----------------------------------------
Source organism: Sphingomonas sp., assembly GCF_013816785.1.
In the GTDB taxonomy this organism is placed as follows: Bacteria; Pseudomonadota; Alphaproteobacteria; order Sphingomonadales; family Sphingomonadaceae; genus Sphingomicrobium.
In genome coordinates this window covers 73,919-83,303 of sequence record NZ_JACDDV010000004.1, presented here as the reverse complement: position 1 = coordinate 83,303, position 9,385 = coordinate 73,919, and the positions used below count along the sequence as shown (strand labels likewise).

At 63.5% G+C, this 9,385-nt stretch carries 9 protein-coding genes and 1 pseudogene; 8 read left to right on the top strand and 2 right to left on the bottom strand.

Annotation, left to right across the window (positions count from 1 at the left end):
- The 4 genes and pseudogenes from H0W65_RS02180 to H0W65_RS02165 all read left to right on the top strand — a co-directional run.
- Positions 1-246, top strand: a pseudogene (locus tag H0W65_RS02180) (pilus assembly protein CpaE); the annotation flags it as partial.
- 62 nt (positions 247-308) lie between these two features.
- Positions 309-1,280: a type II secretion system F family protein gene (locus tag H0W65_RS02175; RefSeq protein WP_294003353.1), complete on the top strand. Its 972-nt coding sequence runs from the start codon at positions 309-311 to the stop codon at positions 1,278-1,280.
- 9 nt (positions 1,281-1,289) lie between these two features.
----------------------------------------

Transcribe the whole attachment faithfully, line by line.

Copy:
Source organism: Sphingomonas sp., assembly GCF_013816785.1.
In the GTDB taxonomy this organism is placed as follows: Bacteria; Pseudomonadota; Alphaproteobacteria; order Sphingomonadales; family Sphingomonadaceae; genus Sphingomicrobium.
In genome coordinates this window covers 73,919-83,303 of sequence record NZ_JACDDV010000004.1, presented here as the reverse complement: position 1 = coordinate 83,303, position 9,385 = coordinate 73,919, and the positions used below count along the sequence as shown (strand labels likewise).

At 63.5% G+C, this 9,385-nt stretch carries 9 protein-coding genes and 1 pseudogene; 8 read left to right on the top strand and 2 right to left on the bottom strand.

Annotation, left to right across the window (positions count from 1 at the left end):
- The 4 genes and pseudogenes from H0W65_RS02180 to H0W65_RS02165 all read left to right on the top strand — a co-directional run.
- Positions 1-246, top strand: a pseudogene (locus tag H0W65_RS02180) (pilus assembly protein CpaE); the annotation flags it as partial.
- 62 nt (positions 247-308) lie between these two features.
- Positions 309-1,280: a type II secretion system F family protein gene (locus tag H0W65_RS02175; RefSeq protein WP_294003353.1), complete on the top strand. Its 972-nt coding sequence runs from the start codon at positions 309-311 to the stop codon at positions 1,278-1,280.
- 9 nt (positions 1,281-1,289) lie between these two features.